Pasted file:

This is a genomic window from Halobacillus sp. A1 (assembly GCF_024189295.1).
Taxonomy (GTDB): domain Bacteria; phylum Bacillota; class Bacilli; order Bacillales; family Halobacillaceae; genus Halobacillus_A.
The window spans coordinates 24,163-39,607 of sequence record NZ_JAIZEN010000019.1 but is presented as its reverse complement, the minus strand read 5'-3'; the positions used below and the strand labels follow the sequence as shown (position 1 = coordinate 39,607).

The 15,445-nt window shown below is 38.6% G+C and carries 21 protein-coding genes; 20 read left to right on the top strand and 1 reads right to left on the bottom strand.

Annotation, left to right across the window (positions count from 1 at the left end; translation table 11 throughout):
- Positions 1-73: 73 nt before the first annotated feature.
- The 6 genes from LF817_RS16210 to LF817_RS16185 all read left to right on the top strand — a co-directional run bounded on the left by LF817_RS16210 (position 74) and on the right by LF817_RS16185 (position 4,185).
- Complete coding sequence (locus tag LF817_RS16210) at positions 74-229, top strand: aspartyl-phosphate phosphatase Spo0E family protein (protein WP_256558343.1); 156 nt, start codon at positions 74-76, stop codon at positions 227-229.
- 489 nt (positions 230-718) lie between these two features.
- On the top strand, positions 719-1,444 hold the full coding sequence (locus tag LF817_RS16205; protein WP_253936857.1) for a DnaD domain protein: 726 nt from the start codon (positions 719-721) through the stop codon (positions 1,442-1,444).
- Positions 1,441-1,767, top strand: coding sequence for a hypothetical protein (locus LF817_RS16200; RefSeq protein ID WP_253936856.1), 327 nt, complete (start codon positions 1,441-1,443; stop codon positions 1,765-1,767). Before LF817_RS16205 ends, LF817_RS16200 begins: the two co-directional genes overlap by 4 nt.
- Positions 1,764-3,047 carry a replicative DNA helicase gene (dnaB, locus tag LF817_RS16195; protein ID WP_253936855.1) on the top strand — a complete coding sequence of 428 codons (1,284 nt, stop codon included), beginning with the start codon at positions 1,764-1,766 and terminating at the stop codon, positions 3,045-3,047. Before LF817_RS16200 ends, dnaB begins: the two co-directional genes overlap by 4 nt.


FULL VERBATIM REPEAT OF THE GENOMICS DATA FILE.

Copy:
This is a genomic window from Halobacillus sp. A1 (assembly GCF_024189295.1).
Taxonomy (GTDB): domain Bacteria; phylum Bacillota; class Bacilli; order Bacillales; family Halobacillaceae; genus Halobacillus_A.
The window spans coordinates 24,163-39,607 of sequence record NZ_JAIZEN010000019.1 but is presented as its reverse complement, the minus strand read 5'-3'; the positions used below and the strand labels follow the sequence as shown (position 1 = coordinate 39,607).

The 15,445-nt window shown below is 38.6% G+C and carries 21 protein-coding genes; 20 read left to right on the top strand and 1 reads right to left on the bottom strand.

Annotation, left to right across the window (positions count from 1 at the left end; translation table 11 throughout):
- Positions 1-73: 73 nt before the first annotated feature.
- The 6 genes from LF817_RS16210 to LF817_RS16185 all read left to right on the top strand — a co-directional run bounded on the left by LF817_RS16210 (position 74) and on the right by LF817_RS16185 (position 4,185).
- Complete coding sequence (locus tag LF817_RS16210) at positions 74-229, top strand: aspartyl-phosphate phosphatase Spo0E family protein (protein WP_256558343.1); 156 nt, start codon at positions 74-76, stop codon at positions 227-229.
- 489 nt (positions 230-718) lie between these two features.
- On the top strand, positions 719-1,444 hold the full coding sequence (locus tag LF817_RS16205; protein WP_253936857.1) for a DnaD domain protein: 726 nt from the start codon (positions 719-721) through the stop codon (positions 1,442-1,444).
- Positions 1,441-1,767, top strand: coding sequence for a hypothetical protein (locus LF817_RS16200; RefSeq protein ID WP_253936856.1), 327 nt, complete (start codon positions 1,441-1,443; stop codon positions 1,765-1,767). Before LF817_RS16205 ends, LF817_RS16200 begins: the two co-directional genes overlap by 4 nt.
- Positions 1,764-3,047 carry a replicative DNA helicase gene (dnaB, locus tag LF817_RS16195; protein ID WP_253936855.1) on the top strand — a complete coding sequence of 428 codons (1,284 nt, stop codon included), beginning with the start codon at positions 1,764-1,766 and terminating at the stop codon, positions 3,045-3,047. Before LF817_RS16200 ends, dnaB begins: the two co-directional genes overlap by 4 nt.